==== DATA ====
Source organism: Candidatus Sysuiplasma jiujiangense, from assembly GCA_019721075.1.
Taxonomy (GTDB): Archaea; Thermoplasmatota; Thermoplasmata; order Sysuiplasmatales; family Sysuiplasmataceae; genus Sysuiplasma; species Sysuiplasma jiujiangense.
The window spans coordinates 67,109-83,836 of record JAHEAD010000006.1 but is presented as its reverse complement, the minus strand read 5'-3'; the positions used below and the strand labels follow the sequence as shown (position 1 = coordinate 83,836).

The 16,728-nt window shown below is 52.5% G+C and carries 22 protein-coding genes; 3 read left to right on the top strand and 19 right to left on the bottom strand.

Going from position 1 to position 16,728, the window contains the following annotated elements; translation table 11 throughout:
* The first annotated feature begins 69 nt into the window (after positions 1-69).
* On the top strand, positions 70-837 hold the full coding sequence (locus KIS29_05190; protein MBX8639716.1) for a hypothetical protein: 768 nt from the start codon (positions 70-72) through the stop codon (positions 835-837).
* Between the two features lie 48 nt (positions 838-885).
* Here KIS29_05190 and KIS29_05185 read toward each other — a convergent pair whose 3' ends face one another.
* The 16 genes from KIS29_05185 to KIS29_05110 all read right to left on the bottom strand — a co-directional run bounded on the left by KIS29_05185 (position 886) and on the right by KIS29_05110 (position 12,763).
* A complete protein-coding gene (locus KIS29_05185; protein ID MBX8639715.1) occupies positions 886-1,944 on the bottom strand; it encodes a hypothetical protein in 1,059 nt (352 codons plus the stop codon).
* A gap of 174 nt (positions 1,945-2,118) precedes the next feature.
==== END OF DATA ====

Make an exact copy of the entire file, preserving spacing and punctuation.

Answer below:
Source organism: Candidatus Sysuiplasma jiujiangense, from assembly GCA_019721075.1.
Taxonomy (GTDB): Archaea; Thermoplasmatota; Thermoplasmata; order Sysuiplasmatales; family Sysuiplasmataceae; genus Sysuiplasma; species Sysuiplasma jiujiangense.
The window spans coordinates 67,109-83,836 of record JAHEAD010000006.1 but is presented as its reverse complement, the minus strand read 5'-3'; the positions used below and the strand labels follow the sequence as shown (position 1 = coordinate 83,836).

The 16,728-nt window shown below is 52.5% G+C and carries 22 protein-coding genes; 3 read left to right on the top strand and 19 right to left on the bottom strand.

Going from position 1 to position 16,728, the window contains the following annotated elements; translation table 11 throughout:
* The first annotated feature begins 69 nt into the window (after positions 1-69).
* On the top strand, positions 70-837 hold the full coding sequence (locus KIS29_05190; protein MBX8639716.1) for a hypothetical protein: 768 nt from the start codon (positions 70-72) through the stop codon (positions 835-837).
* Between the two features lie 48 nt (positions 838-885).
* Here KIS29_05190 and KIS29_05185 read toward each other — a convergent pair whose 3' ends face one another.
* The 16 genes from KIS29_05185 to KIS29_05110 all read right to left on the bottom strand — a co-directional run bounded on the left by KIS29_05185 (position 886) and on the right by KIS29_05110 (position 12,763).
* A complete protein-coding gene (locus KIS29_05185; protein ID MBX8639715.1) occupies positions 886-1,944 on the bottom strand; it encodes a hypothetical protein in 1,059 nt (352 codons plus the stop codon).
* A gap of 174 nt (positions 1,945-2,118) precedes the next feature.